Digital Gadgets, a company under investigation for its owners’ involvement in Gov. Kathy Hochul’s campaign while the company also secured $637 million in contracts to provide COVID-19 testing, is now suing the administration and argues that it failed to comply with the rules of the competition when bidding for subsequent test orders.
In a lawsuit filed in the Albany County Superior Court, Digital Gadgets alleges that the state Department of Health and Human Services violated state law when it issued a solicitation for bids to obtain COVID-19 test kits, but later relied on an executive order, when the company protested their rejection of the bid.
“Digital Gadgets filed this lawsuit to ensure the state complies with the rules they set out along with the bidding process,” said John Gallagher, spokesman for Digital Gadgets of the guidelines issued by the department.”
Between December 2021 and March 2022, Digital Gadgets had been contracted by the state to supply around 52 million COVID-19 test kits as part of efforts to combat the Omicron wave of the virus. Jackie Bray, commissioner of the New York Division of Homeland Security and Emergency Services, executed these orders under Executive Order 11, a policy that allows the state to bypass normal procurement procedures amid the COVID-19 emergency. Those contracts cost the state nearly $637 million.
The Albany Times Union reported in July that Hochul had received $300,000 in donations for her re-election campaign from Digital Gadgets owner Charlie Tebele and his family around the same time the state was negotiating those deals. Hochul has denied knowing the Tebele family and said she was unaware of the details of the Digital Gadgets orders.
In April, May and June, according to the lawsuit, state officials, including Bray, negotiated another purchase order with Digital Gadgets. In the midst of these talks, Charlie Tebele and his wife donated another approximately $40,000 to the governor’s campaign.
Then, on July 12, the Department of Health issued a tender (IFB) that was “virtually identical” to the parameters negotiated between Digital Gadgets and the state the month before, the company’s lawsuit says. The IFB was published a week before the publication of Times Union’s first story on Digital Gadgets.
Digital Gadgets and 119 other companies submitted bids at the IFB in the summer. At the same time, more details about the Tebele family’s connections with the Hochul campaign came to light.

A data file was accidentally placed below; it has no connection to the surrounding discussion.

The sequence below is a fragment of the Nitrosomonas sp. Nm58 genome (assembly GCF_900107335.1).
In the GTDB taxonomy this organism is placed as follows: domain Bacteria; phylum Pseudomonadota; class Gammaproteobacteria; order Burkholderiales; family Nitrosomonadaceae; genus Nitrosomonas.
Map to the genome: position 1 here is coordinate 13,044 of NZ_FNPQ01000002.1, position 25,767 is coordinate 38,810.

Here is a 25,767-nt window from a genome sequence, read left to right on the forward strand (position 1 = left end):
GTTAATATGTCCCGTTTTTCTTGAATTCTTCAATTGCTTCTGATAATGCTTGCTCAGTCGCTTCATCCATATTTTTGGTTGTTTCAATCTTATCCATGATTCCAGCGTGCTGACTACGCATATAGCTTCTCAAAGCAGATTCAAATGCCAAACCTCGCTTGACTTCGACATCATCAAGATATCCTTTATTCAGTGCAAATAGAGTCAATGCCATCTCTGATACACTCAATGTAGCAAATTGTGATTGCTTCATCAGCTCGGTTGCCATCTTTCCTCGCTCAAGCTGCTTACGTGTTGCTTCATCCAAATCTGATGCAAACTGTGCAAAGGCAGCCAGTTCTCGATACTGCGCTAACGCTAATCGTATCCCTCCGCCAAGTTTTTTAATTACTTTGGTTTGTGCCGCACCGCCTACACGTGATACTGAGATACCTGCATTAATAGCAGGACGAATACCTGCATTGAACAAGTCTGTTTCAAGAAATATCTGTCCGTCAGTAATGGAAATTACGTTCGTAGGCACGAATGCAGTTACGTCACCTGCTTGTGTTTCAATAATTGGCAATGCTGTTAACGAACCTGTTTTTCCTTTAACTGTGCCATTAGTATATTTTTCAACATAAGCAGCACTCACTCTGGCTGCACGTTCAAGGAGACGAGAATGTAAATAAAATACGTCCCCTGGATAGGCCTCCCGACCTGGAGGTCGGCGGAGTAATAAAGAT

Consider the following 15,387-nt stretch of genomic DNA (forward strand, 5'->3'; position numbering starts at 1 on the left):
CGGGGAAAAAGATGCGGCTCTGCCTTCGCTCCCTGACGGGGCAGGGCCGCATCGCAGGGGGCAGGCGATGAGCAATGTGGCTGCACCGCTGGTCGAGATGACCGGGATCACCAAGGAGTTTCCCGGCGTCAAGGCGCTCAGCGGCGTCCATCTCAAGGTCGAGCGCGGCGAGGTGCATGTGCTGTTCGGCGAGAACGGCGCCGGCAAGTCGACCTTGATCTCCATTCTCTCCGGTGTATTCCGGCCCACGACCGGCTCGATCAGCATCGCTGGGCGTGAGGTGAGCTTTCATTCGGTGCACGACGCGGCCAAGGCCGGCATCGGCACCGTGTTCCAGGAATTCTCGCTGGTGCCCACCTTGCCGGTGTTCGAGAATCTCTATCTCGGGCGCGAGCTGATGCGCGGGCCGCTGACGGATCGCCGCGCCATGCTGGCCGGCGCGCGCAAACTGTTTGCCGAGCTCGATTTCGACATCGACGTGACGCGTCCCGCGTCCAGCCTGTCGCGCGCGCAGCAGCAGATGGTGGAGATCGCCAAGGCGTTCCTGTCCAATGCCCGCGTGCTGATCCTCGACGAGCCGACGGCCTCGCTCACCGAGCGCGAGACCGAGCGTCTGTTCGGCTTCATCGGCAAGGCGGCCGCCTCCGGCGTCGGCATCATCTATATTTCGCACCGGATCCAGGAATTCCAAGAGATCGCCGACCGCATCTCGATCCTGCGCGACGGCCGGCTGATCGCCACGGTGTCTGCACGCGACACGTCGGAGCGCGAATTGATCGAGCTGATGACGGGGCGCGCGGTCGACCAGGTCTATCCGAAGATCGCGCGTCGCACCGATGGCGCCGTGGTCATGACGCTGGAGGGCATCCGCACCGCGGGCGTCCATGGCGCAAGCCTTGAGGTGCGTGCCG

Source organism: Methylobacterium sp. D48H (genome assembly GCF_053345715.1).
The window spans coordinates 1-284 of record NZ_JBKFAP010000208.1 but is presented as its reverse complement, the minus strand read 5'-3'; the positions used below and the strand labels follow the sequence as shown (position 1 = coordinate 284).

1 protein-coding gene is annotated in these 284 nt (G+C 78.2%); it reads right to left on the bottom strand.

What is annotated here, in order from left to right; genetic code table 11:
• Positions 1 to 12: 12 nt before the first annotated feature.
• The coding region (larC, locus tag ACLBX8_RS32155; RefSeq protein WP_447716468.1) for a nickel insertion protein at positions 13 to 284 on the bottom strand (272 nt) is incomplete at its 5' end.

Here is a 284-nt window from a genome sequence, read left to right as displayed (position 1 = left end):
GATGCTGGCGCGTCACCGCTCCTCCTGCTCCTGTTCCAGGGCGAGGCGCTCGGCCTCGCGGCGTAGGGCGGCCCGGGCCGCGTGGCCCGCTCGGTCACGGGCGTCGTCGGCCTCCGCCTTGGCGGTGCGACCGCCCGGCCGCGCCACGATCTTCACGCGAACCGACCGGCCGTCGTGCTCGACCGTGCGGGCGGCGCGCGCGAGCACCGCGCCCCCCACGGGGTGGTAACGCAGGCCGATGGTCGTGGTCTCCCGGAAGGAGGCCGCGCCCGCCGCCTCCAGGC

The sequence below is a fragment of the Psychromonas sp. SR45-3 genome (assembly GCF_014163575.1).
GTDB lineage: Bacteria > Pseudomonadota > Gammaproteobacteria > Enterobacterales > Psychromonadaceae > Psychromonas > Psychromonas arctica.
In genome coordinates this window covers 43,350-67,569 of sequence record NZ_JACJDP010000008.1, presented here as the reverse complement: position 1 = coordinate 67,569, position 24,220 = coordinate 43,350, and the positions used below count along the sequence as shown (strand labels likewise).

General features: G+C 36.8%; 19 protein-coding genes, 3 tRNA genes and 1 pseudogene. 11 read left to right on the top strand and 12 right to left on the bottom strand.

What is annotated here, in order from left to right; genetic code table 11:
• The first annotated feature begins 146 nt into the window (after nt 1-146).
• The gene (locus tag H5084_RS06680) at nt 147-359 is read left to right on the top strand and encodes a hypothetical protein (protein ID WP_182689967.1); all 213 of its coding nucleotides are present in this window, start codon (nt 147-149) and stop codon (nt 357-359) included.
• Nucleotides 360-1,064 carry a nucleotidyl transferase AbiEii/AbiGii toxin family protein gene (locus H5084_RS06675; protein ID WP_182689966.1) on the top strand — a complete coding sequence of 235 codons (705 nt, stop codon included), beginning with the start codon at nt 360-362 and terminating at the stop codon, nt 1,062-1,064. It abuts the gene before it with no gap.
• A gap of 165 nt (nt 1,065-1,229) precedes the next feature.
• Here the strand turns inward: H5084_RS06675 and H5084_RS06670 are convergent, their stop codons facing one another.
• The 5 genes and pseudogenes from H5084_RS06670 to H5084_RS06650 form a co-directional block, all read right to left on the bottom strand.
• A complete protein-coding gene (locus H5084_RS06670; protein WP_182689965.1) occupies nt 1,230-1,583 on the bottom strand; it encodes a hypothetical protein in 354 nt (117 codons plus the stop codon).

After being denied the job in August, Digital Gadgets requested a debrief from Department of Health officials to explain why the company had not been awarded the contract. Such a debriefing was allowed on the basis of the original IFB documents. Digital Gadgets’ attorney at the time wrote in a subsequent letter attached to the court filings that the concerned Department of Health official advised that any protests against the surcharge should be filed with the State Comptroller as usual.
“During the debriefing with DOH on August 31, 2022, I asked Ms. Keefe to confirm directly that this meant that protests should be filed directly with OSC and not with an internal protest officer at DOH. She looked me in the eye and told me yes, bid protests must be made [the state comptroller]’ wrote Benjamin Neidl, Digital Gadgets’ attorney at the time.
When Digital Gadgets protested the bid to the Director of Contracts in the Comptroller’s office, Digital Gadgets was told that the contract had indeed been awarded under Executive Order 11, which rendered the procedures prescribed in the IFB obsolete.
After several letters between Digital Gadgets, the Office of the Audit Office and a Ministry of Health official, the latter indicated that the original IFB was not used to examine the bids.
“The Department released this procurement as a precautionary measure to obtain pricing and related information from responsible and responsive bidders in order to be good stewards of taxpayers’ money,” wrote Eryn Keefe, DOH’s procurement manager, in a letter to Digital Gadgets’ attorney.
When asked for an opinion, the Court of Auditors referred the WSKG to the health department.
“DOH is unable to comment due to pending litigation,” Health Department spokesman Jeffrey Hammond wrote in response to questions from WSKG.
After reviewing Digital Gadgets’ legal complaint, Bill Hammond, senior fellow for health policy at the Empire Center, said the situation is complicated, but it is possible to identify political motivations influencing state decisions around the IFB.
“It seems like the state has been a little squirting here,” Hammond said. “First they negotiated under the emergency order. Then they issued what looked like a competitive bid document. No, we’re buying under the emergency decree.'”
The lawsuit is currently pending in the Albany County Superior Court.